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CivilComp Proceedings
ISSN 17593433 CCP: 83
PROCEEDINGS OF THE EIGHTH INTERNATIONAL CONFERENCE ON COMPUTATIONAL STRUCTURES TECHNOLOGY Edited by: B.H.V. Topping, G. Montero and R. Montenegro
Paper 243
Lp Deconvolution of Seismic Data Using the Iterative ReWeighted Least Squares Method A.A. Chanerley^{1} and N.A. Alexander^{2}
^{1}School of Computing and Technology, University of East London, United Kingdom
A.A. Chanerley, N.A. Alexander, "Lp Deconvolution of Seismic Data Using the Iterative ReWeighted Least Squares Method", in B.H.V. Topping, G. Montero, R. Montenegro, (Editors), "Proceedings of the Eighth International Conference on Computational Structures Technology", CivilComp Press, Stirlingshire, UK, Paper 243, 2006. doi:10.4203/ccp.83.243
Keywords: correction, filter, seismic, wavelet, denoising, recursive, least squares, bandpass, filtering, inverse filter, convolve, deconvolve.
Summary
This method was used on synthetic and real seismic data [1,2] in order to determine
its sensitivity to bursts of noise. These can be of short duration but large amplitude,
which would usually be associated with unstable instrument operation, but can also
occur as a naturally occurring transient. In this case the iterative reweighted least squares (IRLS) method is applied as a general
deconvolution technique [3,4,5] for decoupling the instrument response from the
seismic data in order to obtain an estimate of the true ground motion.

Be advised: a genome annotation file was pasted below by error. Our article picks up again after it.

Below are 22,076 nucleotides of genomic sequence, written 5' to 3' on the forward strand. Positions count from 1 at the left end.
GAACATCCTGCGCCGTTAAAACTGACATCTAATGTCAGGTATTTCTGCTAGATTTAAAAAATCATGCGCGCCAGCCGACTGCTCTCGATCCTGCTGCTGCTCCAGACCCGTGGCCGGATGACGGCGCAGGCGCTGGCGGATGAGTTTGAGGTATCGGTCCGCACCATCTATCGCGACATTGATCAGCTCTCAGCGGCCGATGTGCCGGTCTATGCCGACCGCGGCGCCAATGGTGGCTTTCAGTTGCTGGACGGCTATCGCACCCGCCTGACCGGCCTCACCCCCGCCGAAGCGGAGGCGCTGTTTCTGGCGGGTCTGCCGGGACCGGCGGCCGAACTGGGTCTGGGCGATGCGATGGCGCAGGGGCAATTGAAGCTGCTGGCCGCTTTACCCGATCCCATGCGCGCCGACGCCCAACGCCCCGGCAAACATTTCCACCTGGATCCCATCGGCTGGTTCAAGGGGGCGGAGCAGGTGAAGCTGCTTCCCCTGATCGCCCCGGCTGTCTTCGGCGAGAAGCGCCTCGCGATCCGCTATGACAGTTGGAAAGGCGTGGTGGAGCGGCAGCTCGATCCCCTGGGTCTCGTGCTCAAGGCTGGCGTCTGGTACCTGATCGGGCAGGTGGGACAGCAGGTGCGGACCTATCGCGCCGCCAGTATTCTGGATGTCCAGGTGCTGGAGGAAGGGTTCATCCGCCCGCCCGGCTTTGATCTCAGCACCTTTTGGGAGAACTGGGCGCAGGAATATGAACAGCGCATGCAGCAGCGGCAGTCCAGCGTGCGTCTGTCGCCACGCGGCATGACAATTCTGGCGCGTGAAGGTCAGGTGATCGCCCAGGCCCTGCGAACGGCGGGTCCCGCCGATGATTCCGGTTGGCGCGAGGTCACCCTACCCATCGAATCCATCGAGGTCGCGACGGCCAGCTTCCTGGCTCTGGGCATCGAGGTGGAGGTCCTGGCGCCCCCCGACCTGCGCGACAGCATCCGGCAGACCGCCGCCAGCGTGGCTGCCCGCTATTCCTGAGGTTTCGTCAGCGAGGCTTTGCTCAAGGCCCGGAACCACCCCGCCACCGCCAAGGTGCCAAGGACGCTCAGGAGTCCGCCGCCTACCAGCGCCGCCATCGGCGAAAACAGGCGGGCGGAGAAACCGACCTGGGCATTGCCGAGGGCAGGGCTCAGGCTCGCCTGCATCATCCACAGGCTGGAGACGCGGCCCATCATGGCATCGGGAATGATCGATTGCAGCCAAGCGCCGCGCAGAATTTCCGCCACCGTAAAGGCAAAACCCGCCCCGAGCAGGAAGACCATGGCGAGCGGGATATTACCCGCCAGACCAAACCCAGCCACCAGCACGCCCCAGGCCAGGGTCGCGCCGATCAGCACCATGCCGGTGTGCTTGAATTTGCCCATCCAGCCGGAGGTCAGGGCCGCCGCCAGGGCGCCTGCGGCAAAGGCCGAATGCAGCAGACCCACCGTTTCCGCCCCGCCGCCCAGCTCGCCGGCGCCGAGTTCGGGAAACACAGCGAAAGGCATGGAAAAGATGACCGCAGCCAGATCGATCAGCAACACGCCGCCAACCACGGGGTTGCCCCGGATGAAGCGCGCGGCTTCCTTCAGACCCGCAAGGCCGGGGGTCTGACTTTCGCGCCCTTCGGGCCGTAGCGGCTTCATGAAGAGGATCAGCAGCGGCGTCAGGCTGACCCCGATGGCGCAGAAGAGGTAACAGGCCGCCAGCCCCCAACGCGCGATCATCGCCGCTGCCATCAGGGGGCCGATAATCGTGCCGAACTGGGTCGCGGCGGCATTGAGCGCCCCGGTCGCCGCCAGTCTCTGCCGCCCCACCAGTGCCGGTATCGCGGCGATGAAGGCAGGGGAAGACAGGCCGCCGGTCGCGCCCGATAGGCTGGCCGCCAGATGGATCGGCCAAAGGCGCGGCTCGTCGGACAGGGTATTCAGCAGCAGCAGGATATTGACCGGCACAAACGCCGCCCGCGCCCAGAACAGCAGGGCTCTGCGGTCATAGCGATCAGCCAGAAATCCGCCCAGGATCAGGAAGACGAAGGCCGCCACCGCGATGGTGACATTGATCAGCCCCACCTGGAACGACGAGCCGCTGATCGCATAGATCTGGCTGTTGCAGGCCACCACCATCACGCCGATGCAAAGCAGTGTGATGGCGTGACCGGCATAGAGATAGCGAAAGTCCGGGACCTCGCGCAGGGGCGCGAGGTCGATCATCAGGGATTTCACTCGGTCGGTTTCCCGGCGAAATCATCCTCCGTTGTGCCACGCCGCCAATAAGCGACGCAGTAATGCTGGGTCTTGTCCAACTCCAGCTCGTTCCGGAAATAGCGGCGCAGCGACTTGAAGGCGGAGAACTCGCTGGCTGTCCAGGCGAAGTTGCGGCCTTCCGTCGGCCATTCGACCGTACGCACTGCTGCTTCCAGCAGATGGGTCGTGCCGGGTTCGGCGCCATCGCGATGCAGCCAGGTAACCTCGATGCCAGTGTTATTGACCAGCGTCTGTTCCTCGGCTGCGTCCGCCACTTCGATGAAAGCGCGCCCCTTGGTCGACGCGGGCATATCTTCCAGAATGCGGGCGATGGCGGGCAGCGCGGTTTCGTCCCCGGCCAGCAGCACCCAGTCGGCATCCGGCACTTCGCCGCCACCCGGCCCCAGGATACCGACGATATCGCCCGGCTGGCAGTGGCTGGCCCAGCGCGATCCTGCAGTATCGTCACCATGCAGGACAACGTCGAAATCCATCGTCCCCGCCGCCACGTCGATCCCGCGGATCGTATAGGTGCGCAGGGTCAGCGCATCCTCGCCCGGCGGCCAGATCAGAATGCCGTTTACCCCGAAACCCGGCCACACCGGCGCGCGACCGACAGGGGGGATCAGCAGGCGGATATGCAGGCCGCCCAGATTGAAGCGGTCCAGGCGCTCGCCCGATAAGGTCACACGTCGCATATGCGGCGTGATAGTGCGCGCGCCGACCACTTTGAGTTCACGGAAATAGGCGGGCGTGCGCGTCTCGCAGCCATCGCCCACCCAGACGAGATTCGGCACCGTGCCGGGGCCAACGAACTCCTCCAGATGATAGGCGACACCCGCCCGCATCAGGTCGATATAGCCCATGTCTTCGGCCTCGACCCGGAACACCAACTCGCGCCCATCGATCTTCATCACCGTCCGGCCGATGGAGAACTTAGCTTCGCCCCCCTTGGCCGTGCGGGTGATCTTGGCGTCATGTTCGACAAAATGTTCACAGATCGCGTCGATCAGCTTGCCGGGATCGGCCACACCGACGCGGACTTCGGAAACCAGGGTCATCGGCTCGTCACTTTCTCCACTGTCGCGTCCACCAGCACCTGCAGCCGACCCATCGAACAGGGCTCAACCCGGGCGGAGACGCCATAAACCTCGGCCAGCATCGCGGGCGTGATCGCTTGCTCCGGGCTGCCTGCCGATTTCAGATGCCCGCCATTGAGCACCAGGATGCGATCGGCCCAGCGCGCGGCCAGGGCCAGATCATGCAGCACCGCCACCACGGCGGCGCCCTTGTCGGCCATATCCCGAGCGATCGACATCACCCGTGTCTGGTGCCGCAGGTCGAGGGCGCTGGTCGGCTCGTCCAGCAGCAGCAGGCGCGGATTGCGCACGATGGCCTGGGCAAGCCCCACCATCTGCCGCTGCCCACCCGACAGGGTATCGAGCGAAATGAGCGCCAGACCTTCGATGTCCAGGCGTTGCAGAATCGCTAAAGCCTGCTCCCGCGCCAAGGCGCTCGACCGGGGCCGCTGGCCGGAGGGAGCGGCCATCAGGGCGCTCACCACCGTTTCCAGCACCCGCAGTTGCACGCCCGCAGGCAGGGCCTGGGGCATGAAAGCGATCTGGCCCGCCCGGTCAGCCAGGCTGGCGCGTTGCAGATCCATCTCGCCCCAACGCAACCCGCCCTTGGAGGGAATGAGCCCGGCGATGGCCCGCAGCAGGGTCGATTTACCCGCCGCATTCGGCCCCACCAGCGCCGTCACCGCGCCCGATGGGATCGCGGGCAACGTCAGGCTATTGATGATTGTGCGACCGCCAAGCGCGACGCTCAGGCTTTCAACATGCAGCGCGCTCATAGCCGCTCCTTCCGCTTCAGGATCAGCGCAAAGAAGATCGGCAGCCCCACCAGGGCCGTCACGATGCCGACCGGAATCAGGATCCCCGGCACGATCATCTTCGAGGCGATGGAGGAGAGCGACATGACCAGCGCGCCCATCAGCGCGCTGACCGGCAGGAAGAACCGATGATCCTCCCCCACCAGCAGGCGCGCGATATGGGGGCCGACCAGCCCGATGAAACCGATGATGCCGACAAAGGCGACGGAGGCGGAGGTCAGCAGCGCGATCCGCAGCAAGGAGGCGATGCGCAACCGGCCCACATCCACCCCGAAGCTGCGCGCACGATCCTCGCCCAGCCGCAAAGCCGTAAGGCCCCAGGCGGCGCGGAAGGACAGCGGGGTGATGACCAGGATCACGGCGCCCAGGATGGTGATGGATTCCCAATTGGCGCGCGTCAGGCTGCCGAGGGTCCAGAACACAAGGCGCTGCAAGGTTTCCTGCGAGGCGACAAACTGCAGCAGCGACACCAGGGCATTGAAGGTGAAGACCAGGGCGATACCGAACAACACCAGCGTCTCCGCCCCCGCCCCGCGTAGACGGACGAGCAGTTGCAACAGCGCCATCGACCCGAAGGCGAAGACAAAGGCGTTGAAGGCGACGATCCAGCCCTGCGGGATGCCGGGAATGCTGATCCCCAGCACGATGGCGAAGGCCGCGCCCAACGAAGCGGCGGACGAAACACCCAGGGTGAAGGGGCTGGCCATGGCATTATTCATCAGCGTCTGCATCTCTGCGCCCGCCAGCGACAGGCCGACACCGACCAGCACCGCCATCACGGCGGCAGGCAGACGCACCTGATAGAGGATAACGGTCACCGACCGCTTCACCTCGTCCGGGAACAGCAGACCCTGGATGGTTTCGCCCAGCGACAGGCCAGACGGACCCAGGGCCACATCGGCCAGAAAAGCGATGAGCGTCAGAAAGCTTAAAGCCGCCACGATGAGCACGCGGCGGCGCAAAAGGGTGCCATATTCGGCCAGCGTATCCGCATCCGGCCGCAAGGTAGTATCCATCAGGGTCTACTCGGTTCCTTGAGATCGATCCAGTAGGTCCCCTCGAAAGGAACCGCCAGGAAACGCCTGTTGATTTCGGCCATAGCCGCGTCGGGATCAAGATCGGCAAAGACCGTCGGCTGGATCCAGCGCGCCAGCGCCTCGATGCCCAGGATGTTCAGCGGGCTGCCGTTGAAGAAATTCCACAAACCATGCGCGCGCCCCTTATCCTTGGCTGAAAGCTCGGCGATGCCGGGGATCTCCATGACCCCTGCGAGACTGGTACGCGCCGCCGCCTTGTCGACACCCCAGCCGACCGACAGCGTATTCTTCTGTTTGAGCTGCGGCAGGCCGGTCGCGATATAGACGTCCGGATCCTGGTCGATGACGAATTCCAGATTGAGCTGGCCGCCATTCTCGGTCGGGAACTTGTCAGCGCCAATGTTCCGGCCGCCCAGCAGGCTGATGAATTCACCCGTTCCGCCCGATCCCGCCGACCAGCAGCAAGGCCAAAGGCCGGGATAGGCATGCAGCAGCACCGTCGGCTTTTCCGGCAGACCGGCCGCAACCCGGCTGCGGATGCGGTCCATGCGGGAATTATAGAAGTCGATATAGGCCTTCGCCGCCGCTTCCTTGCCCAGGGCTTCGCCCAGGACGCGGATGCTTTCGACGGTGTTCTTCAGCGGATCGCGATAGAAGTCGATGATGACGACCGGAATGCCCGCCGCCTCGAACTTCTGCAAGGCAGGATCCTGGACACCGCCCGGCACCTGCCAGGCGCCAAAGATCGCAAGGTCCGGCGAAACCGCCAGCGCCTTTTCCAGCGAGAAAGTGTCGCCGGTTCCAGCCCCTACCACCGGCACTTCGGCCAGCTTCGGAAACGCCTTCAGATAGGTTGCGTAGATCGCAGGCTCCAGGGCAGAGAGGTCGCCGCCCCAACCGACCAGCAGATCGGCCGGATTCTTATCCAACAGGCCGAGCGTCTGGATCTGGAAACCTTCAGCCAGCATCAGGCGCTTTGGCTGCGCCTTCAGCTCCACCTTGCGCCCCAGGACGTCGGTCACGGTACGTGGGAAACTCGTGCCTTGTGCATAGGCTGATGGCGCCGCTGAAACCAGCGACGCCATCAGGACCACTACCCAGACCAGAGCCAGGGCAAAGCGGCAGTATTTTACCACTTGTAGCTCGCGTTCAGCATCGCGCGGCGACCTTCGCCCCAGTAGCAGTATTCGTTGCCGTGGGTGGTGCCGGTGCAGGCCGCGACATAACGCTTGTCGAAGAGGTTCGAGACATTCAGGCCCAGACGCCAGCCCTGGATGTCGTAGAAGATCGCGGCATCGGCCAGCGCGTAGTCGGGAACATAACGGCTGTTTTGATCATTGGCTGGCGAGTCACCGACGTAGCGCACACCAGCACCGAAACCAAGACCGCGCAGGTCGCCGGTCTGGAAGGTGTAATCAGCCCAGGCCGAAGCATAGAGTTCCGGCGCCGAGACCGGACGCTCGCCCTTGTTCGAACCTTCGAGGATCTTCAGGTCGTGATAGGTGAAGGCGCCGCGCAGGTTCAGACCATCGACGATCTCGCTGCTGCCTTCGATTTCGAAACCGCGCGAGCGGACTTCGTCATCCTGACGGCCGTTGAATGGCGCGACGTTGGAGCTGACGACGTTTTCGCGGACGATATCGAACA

The least squares approach uses optimisation, however the IRLS is an algorithm for determining optimisations where . The algorithm applies different weighting at each iteration of the algorithm. The optimisation problem may be stated as however at each iteration the weights are calculated from the residuals, , the difference between the desired and predicted. The seismic data used for the analysis is chosen as far as possible such that instrument parameters were available in the seismic record [6,7]. In particular this includes data from the SMART1 array in Taiwan which provide some details of the antialias filter used. For other digital records without details of any antialias filter, these can be inferred from the sampling rate, on the assumption that an antialias with a cutoff at half the sampling rate would have been used. The IRLS was applied to the seismic data after wavlet denoiseing and correcting for the baseline, but without any frequency selective filtering. In addition wavelet decomposition is used for further analysis of seismic data by showing separately more of the low and high frequency details of the data. References
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